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News | British Motor Museums

British Motor Museums

3rd September 2015

Major bus acquisition for London Transport Museum London Transport Museum, at Covent Garden, will purchase three outstanding pre-1925 Leyland buses from Mike Sutcliffe MBE, the well-known vehicle restorer, over the next three years. 1914 LNWR ‘Torpedo’ charabanc; 1924 LB5 ‘Chocolate Express’ double-decker; the oldest surviving British-built motor bus, the 1908 X-type London Central double-decker . With the three buses having a London connection it means that this is one of the most significant single acquisitions the Museum has ever made. These new additions to the Museum’s collection will allow an audience of all ages and backgrounds to enjoy these vehicles for years to come.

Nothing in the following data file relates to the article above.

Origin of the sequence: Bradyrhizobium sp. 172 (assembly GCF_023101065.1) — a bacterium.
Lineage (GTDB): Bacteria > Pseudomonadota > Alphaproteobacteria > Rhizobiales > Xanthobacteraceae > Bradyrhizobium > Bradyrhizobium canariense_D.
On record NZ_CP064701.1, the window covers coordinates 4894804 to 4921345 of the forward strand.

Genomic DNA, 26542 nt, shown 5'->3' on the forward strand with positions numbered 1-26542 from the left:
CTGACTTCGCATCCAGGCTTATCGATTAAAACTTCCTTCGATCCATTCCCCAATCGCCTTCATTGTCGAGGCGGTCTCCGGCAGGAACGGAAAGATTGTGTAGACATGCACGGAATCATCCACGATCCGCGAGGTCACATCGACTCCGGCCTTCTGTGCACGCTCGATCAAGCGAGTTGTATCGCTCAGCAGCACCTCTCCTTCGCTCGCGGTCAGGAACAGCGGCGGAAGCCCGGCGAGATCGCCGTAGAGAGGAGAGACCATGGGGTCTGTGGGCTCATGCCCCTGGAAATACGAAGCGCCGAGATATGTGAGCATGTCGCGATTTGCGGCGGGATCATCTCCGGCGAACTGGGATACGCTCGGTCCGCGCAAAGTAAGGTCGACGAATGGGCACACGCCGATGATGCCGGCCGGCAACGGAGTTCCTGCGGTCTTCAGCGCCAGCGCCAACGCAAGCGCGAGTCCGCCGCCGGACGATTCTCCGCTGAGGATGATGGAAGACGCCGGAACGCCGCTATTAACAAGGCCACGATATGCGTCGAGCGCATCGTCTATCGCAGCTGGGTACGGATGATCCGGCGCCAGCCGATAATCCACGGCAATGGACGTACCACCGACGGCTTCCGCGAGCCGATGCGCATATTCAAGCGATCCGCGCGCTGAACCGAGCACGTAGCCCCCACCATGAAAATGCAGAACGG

The first of the three buses, the 1914 LNWR ‘Torpedo’ charabanc will be handed over to the Museum at the ‘Showbus’ event on 20 September 2015. In the lead up to the transfer of ownership Mike Sutcliffe is creating an archive of material relating to the bus, its operation and restoration which will help to ensure that the Museum staff are equipped to safely maintain and drive the vehicle. The ‘Chocolate Express’ double-deck bus, which was run by Arthur Partridge who became the most famous of the London ‘Pirate’ bus operators, will be transferred to the Museum next year, with the last of the three buses - the X-type, to be transferred in 2017. All three buses have won the Concours d’Elegance in the London to Brighton Commercial Vehicle Run having been meticulously restored to the highest possible standard from a very derelict condition by Mike Sutcliffe. In 2004 he was awarded the MBE for ‘Services to Motor Heritage’. Sam Mullins, Director of London Transport Museum, said, “The three Leyland buses are a wonderful addition to our collections. Each one has a fascinating history and will help us to bring the story of London’s transport heritage and development alive. The public will be able to see the ‘Torpedo’ charabanc in the Museum at Covent Garden from autumn this year”. Mike Sutcliffe, MBE said, “I am delighted to be working with London Transport Museum to ensure the long term future of these historically important vehicles and that such a wide public will be able to appreciate them”.

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